Dana Milbank: What's good for the Sketch is good for America.


Technically speaking...: by birth he is Muslim, via simple fact that his father was Muslim (just as a Jew is so by virtue of his/her mother being a Jew). I don't see a lot of talk about this, perhaps because folks feel the general public is just too dumb to get the concept.

Dana Milbank: Thank heavens he has all these crazy Christian preachers.


New Hampshire: Hi Dana and thanks for taking my question. As your intro states, you are the person "who serves as the capital's foremost critic of political theater in his Washington Sketch columns and videos." Can you please explain to me what all that posturing at AIPAC was yesterday, and why the media actually covered it at length, as opposed to other years when only C-SPAN covered any speech at all? Do you think that these speeches will have any effect on the electorate or the general election?

Dana Milbank: Actually AIPAC is a Sketch perennial. From 2005:

"Reporters arriving at the convention center yesterday were given a list of "Food Facts" for the three-day AIPAC meeting: 26,000 kosher meals, 32,640 hors d'oeuvres, 2,500 pounds of salmon, 1,200 pounds of turkey, 900 pounds of chicken, 700 pounds of beef and 125 gallons of hummus."


washingtonpost.com: AIPAC's Big, Bigger, Biggest Moment (Post, May 24, 2005)


Minneapolis: I didn't realize religion was determined by birth. Perhaps "Technically Speaking" should tell Tony Blair to stop parading around like he's a Catholic.

Dana Milbank: Yes, he is definitely a Sabra cactus.


Washington: Of course that pointing and gesturing is fake -- do you ever notice how she says a few words as she's waving? Like whoever it is going to hear any of that. Maybe she has a lot of lip-reading pals.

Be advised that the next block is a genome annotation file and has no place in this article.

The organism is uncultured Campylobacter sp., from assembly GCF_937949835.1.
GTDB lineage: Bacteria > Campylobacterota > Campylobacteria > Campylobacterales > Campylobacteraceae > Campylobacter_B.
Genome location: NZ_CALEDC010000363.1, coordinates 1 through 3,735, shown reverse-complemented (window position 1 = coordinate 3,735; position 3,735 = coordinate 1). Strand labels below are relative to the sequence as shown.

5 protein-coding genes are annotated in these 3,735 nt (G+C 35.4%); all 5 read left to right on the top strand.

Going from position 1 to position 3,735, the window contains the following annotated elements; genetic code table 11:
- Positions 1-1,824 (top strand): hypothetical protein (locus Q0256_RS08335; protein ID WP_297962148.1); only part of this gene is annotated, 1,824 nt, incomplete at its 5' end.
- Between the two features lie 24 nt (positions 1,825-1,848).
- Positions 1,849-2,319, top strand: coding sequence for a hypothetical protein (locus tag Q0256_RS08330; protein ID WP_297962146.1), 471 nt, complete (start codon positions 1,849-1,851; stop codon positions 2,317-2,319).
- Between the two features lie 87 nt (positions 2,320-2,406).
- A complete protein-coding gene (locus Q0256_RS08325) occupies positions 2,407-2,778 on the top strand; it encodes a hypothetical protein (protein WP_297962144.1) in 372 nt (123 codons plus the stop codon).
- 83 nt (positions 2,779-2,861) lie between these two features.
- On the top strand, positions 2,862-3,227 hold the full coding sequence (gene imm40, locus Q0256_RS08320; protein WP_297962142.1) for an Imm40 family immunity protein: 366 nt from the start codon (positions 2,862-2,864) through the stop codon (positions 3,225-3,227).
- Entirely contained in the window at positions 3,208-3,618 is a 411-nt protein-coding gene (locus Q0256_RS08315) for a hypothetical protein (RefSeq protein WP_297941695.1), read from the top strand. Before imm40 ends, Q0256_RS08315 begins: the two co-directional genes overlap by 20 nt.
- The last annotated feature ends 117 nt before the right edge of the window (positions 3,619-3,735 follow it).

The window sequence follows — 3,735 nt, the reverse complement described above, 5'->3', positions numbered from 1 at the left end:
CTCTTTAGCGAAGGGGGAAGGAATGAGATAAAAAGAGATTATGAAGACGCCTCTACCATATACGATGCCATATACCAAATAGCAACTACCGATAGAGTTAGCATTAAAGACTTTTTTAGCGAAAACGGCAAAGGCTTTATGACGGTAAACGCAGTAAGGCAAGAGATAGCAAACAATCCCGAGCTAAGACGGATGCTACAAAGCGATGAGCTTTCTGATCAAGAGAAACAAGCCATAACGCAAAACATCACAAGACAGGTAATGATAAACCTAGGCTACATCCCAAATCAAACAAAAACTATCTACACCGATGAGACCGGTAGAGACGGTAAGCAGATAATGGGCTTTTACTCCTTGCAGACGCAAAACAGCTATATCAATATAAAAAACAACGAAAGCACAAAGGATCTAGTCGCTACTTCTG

Dana Milbank: In fact there was somebody doing sign language on the stage, I recall, when McAuliffe was giving his speech. I wasn't looking but I'm guessing that when he introduced her as the "next president of the United States," the interpreter circled her finger around her ear in the the international symbol for "cuckoo."


Farmington Hills, Mich.: Love your chats Dana. Always puts a smile on my face. One question -- have you ever been invited to "The Daily Show"? You'd be a natural. Maybe you should start your own and give Stewart a run for his money.

Dana Milbank: Thank you for the question; please debit my account the usual charge.

Alas it is a sore point. No amount of begging and pleading would get me on the show to sell my book, "Homo Politicus." I therefore am boycotting the show; I know this has hurt them terribly.


Milbank on Milbank: Hellooo Milbank! Did you get the chance to sit with Bill Clinton for an interview in Milbank? Do you feel he's lost a step, or is that just vicious rumor?

Dana Milbank: His labeling of the honorable Todd Purdum as a "scumbag" did indeed fuel the speculation that he has some sort of surgery related brain damage. But possibly he was just hungry for lunch and the Milbankians were not leaving him alone.


Veepsterland: How do you handicap the race to be Obama's pick for vice president?

Dana Milbank: When we have something to announce on that, we'll announce it.

Thanks for tuning in.